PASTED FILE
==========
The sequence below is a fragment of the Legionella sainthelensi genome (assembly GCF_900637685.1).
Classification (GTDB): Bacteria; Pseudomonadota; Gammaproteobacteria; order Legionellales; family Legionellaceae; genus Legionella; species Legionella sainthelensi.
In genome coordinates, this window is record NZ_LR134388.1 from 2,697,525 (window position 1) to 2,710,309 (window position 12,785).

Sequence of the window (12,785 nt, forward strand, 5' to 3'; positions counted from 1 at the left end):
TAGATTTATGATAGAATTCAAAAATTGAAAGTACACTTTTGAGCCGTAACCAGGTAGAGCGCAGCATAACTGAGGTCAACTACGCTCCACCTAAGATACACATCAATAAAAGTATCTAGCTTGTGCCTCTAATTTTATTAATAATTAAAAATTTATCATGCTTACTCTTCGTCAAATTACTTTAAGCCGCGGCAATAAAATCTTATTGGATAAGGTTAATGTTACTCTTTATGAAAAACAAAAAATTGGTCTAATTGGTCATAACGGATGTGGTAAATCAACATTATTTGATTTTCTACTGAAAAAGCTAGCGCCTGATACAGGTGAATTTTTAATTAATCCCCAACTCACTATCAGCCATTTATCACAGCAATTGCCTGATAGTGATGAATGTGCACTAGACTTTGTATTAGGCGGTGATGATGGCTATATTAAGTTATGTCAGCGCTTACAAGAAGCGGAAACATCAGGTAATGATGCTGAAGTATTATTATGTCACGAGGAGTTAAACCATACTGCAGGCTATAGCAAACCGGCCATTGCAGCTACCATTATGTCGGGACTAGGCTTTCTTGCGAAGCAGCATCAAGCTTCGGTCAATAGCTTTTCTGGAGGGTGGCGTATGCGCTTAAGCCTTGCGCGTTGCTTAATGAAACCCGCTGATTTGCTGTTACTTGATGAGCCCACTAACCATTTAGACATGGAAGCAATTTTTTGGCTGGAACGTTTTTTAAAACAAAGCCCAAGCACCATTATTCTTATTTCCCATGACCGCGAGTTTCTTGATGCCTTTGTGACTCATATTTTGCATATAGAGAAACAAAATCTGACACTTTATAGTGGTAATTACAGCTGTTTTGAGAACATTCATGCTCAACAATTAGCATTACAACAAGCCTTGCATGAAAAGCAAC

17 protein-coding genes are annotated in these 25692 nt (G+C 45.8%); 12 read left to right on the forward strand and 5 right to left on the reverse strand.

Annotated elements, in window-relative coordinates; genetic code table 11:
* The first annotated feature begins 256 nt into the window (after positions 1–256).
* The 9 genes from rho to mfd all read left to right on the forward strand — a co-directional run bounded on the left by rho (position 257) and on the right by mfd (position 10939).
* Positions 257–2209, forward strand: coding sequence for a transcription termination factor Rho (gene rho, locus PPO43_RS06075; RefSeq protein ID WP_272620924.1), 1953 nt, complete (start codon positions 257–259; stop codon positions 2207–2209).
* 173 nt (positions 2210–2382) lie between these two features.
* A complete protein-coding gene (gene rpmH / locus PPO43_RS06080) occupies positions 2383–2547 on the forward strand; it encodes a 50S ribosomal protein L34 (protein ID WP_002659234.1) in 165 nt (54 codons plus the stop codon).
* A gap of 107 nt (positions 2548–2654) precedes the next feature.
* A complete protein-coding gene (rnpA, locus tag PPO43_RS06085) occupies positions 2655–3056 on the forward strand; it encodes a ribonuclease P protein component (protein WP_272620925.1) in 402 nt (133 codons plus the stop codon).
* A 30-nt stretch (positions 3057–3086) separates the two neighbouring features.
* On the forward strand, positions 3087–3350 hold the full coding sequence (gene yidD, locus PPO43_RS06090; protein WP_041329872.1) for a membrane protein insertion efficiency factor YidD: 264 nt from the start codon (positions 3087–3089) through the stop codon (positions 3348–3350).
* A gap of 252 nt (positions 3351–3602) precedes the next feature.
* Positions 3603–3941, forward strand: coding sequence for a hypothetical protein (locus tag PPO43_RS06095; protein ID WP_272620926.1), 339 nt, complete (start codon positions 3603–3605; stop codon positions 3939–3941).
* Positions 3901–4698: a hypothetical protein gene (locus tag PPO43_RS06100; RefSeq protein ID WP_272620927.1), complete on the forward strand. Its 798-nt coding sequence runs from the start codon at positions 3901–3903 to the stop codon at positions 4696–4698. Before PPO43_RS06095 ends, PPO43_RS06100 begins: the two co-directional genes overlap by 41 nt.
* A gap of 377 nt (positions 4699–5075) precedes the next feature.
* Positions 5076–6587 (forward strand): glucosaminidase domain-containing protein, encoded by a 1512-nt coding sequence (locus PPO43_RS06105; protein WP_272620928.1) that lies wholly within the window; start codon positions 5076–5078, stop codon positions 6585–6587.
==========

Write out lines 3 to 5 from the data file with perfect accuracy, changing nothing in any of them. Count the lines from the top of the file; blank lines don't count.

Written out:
In genome coordinates, this window is record NZ_LR134388.1 from 2,697,525 (window position 1) to 2,710,309 (window position 12,785).

Sequence of the window (12,785 nt, forward strand, 5' to 3'; positions counted from 1 at the left end):
TAGATTTATGATAGAATTCAAAAATTGAAAGTACACTTTTGAGCCGTAACCAGGTAGAGCGCAGCATAACTGAGGTCAACTACGCTCCACCTAAGATACACATCAATAAAAGTATCTAGCTTGTGCCTCTAATTTTATTAATAATTAAAAATTTATCATGCTTACTCTTCGTCAAATTACTTTAAGCCGCGGCAATAAAATCTTATTGGATAAGGTTAATGTTACTCTTTATGAAAAACAAAAAATTGGTCTAATTGGTCATAACGGATGTGGTAAATCAACATTATTTGATTTTCTACTGAAAAAGCTAGCGCCTGATACAGGTGAATTTTTAATTAATCCCCAACTCACTATCAGCCATTTATCACAGCAATTGCCTGATAGTGATGAATGTGCACTAGACTTTGTATTAGGCGGTGATGATGGCTATATTAAGTTATGTCAGCGCTTACAAGAAGCGGAAACATCAGGTAATGATGCTGAAGTATTATTATGTCACGAGGAGTTAAACCATACTGCAGGCTATAGCAAACCGGCCATTGCAGCTACCATTATGTCGGGACTAGGCTTTCTTGCGAAGCAGCATCAAGCTTCGGTCAATAGCTTTTCTGGAGGGTGGCGTATGCGCTTAAGCCTTGCGCGTTGCTTAATGAAACCCGCTGATTTGCTGTTACTTGATGAGCCCACTAACCATTTAGACATGGAAGCAATTTTTTGGCTGGAACGTTTTTTAAAACAAAGCCCAAGCACCATTATTCTTATTTCCCATGACCGCGAGTTTCTTGATGCCTTTGTGACTCATATTTTGCATATAGAGAAACAAAATCTGACACTTTATAGTGGTAATTACAGCTGTTTTGAGAACATTCATGCTCAACAATTAGCATTACAACAAGCCTTGCATGAAAAGCAAC